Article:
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Eve Adams

( June 15, 1891 - winter 1943/1944 )

Born in 1891, Eve Adams was a Polish, Jewish immigrant to the United States, an entrepreneur, an author, and a leftist. She also never hid the fact that she loved women. After she was deported to Europe in 1930, Eve became a victim of the Holocaust.

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This page tells the story of one individual. Read this introductory essay for an overview of the history of the Nazis' persecution of LGBTQ+ people. 

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Lee la historia de Eve Adams en español. (Read the story of Eve Adams in Spanish.) 

This essay was written by Pink Triangle Legacies Project Founder Dr. Jake Newsome and is based on the important research of Jonathan Ned Katz. It was translated into Spanish by Amilcar Ferrero. Thank you for your work in preserving queer history.

In the spring of 1891, Chawa Zloczewer was born into a Jewish family in Poland. She immigrated to the United States when she was 20 years old. On June 4, 1912, after a nine-day voyage, she disembarked in New York City. The English version of her Polish name was Ewa, but upon arrival in the US, she began using the name Eve because she believed it sounded more American. Several years later, she began using the last name Adams. Historian Jonathan Ned Katz believes that this new name she chose may have been a witty reference to the fact that she was a gender bending woman who loved women. Eve Adams was a play on Adam and Eve. 

 

By 1919, Eve began traveling around the United States selling anarchist, socialist, communist, and radical labor publications. Years later, Eve stated, “What a price I paid for my courage and perhaps foolishness!” Her politics drew the attention of the authorities, and eventually Eve was put on the Radical Activities Index of the US Bureau of Investigation, led by J. Edgar Hoover. Eve lived in Chicago from 1921 to 1923. While there, she co-managed a tearoom called The Grey Cottage with her partner, Ruth Norlander. The tearoom was known to be a safe haven for political leftists, authors, artists, and folks whose sexuality and gender existed beyond mainstream society’s norms.


In November 1923, Eve moved back to New York City, where she submitted a Declaration of Intention to become a United States citizen. In 1925, she opened a tearoom called Eve’s Hangout. She also wrote a book titled Lesbian Love, which told stories that she had heard or experienced during her travels. She changed the names of everyone in the book to protect them from social repercussions, and she only ever distributed a limited number of copies.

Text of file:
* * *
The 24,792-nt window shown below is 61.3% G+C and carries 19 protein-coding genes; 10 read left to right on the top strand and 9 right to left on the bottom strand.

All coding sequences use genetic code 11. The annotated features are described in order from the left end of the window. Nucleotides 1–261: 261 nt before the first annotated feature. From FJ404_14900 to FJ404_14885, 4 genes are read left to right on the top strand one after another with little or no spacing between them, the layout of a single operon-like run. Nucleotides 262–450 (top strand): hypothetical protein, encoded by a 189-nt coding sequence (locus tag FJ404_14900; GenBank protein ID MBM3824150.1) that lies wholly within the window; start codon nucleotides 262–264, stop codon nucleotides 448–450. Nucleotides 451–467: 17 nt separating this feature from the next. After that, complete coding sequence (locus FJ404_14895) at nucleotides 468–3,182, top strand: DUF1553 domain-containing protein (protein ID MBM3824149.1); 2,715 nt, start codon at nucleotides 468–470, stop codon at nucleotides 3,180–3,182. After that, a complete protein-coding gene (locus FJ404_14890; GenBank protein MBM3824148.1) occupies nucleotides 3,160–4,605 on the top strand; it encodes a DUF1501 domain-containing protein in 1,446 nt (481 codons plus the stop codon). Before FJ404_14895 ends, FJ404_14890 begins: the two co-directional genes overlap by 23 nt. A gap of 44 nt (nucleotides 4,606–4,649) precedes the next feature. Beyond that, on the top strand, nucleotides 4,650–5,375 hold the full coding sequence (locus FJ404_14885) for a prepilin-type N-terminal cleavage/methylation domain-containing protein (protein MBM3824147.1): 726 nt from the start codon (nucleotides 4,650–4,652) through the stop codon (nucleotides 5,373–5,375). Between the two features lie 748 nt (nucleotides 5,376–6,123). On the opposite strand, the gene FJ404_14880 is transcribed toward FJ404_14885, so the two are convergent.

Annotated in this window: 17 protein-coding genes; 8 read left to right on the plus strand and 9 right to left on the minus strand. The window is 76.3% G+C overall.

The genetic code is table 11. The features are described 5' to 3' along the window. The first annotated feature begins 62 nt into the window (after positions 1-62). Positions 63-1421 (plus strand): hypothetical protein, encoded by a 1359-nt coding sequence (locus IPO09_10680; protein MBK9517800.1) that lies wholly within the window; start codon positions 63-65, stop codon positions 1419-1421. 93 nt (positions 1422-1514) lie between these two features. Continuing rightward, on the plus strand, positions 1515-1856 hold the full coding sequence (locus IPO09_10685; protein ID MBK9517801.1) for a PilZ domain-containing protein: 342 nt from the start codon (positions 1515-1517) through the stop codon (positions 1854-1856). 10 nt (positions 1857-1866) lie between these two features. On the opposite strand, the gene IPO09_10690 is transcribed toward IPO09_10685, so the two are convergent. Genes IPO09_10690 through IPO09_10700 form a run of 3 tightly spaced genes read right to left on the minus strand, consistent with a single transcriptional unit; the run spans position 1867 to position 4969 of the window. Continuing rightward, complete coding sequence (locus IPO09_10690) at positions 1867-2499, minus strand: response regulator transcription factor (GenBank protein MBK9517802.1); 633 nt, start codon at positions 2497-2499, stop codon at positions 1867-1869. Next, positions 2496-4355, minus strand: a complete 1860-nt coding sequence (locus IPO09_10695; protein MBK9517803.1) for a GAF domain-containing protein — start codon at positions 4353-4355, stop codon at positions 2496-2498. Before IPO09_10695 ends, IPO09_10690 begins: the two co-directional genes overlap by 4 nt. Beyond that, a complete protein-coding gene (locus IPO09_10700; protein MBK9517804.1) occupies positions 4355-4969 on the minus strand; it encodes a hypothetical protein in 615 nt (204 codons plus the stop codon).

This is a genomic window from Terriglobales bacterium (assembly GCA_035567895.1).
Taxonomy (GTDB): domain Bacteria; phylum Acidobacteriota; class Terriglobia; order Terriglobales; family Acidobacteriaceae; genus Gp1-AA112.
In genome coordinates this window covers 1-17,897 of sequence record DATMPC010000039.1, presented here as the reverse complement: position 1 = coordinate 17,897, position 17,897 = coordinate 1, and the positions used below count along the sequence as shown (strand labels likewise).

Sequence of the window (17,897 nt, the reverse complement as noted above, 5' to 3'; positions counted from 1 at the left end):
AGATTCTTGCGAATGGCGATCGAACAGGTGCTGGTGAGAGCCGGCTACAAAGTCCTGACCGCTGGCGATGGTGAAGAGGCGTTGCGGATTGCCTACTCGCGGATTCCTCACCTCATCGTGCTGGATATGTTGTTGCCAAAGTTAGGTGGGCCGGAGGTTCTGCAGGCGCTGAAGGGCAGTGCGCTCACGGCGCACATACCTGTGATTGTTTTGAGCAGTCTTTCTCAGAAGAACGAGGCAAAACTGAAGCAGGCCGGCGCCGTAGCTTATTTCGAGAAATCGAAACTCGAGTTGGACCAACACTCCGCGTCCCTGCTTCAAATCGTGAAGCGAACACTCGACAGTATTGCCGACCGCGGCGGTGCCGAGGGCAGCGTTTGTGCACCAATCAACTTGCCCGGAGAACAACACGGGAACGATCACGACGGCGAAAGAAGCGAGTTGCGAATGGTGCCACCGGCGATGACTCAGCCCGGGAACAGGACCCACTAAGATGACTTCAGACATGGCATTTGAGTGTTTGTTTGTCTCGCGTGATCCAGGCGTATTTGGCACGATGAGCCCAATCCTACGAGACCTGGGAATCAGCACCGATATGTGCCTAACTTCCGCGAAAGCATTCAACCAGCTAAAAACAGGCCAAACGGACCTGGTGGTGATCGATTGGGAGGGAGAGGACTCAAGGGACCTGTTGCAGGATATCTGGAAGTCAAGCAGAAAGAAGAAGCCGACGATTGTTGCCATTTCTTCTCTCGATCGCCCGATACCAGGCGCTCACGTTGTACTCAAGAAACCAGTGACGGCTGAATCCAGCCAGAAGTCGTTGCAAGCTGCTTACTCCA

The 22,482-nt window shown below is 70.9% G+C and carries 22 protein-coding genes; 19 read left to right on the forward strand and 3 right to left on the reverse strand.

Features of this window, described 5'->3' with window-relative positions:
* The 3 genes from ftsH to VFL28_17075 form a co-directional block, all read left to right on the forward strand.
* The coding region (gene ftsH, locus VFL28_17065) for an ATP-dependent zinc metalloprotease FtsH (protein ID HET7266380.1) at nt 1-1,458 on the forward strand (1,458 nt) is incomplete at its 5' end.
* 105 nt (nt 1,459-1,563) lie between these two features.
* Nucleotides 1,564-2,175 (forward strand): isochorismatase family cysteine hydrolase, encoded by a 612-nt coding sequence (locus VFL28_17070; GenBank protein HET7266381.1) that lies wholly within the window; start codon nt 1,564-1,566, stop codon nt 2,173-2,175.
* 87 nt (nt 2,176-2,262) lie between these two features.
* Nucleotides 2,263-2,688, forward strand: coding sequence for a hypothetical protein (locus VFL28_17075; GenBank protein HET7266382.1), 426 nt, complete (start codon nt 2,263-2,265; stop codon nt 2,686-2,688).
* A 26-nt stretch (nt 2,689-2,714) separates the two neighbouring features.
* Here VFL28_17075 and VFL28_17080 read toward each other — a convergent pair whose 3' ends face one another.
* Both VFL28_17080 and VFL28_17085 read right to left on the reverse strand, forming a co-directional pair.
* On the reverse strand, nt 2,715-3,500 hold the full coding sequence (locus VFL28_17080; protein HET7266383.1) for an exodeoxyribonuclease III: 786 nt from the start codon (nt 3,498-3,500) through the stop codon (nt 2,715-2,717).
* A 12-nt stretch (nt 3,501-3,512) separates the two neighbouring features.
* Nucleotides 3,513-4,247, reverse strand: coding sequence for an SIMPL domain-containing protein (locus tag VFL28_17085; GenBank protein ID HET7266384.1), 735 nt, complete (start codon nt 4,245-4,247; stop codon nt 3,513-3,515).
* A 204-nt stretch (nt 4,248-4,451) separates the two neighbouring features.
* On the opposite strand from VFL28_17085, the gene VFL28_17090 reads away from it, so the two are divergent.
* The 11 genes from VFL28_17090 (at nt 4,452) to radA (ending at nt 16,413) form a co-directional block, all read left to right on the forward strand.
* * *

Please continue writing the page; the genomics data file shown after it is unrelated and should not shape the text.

In 1926, Eve was arrested for publishing the book and charged with distributing obscenity and for allegedly attempting to have sex with the undercover policewoman who was sent to entrap her. She served 18 months in prison. After her release, the US government deported Eve back to Poland in December 1927. The Daily News newspaper reported that “The morals of this 35-year-old woman…were not what this country demands of a would-be citizen.”

In 1930, Eve moved to Paris, and she met a Jewish woman from Switzerland named Hella Olstein in 1933. Officially, Eve was employed as Hella’s governess, hired to take care of her house. But it was well known that Hella and Eve were a couple.

 

After the outbreak of World War II, Eve tried to find a way out of Europe. She wanted to return to the US or to join her brother in Palestine, but the costs and paperwork required proved to be insurmountable. Switzerland denied Hella’s request to escape Nazi-occupied France. In 1940, Eve and Hella moved from Paris to southern France hoping to escape the Nazis.

 

On December 7, 1943, authorities arrested Eve and Hella as “foreign Jews.” Ten days later, the Nazis deported them to Auschwitz in a cattle car, along with approximately 850 other Jews. Upon arrival, 345 people were selected for forced labor. 505 were immediately gassed.

At liberation in 1945, there were only 31 survivors of that transport still alive. Eve and Hella were not among them.

Sources & Further Reading

Jonathan Ned Katz, The Daring Life and Dangerous Times of Eve Adams. With the original text of Lesbian Love. Chicago Review Press, 2021.

 

Jim Downs, “Rediscovering Eve Adams, the Radical Lesbian Activist,” The New Yorker (June 26, 2021).


NYC LGBT Historic Sites Project, “Site Visit with the Author of The Daring Life and Dangerous Times of Eve Adams, YouTube video (July 19, 2022).

More PTL Project Resources on Adams

Watch the YouTube Video!
Eve Adams Handout.png
For Citation

Jake Newsome, "LGBTQ+ Stories from Nazi Germany: Eve Adams." (2024) pinktrianglelegacies.org/adams 

(Updated January 2024)

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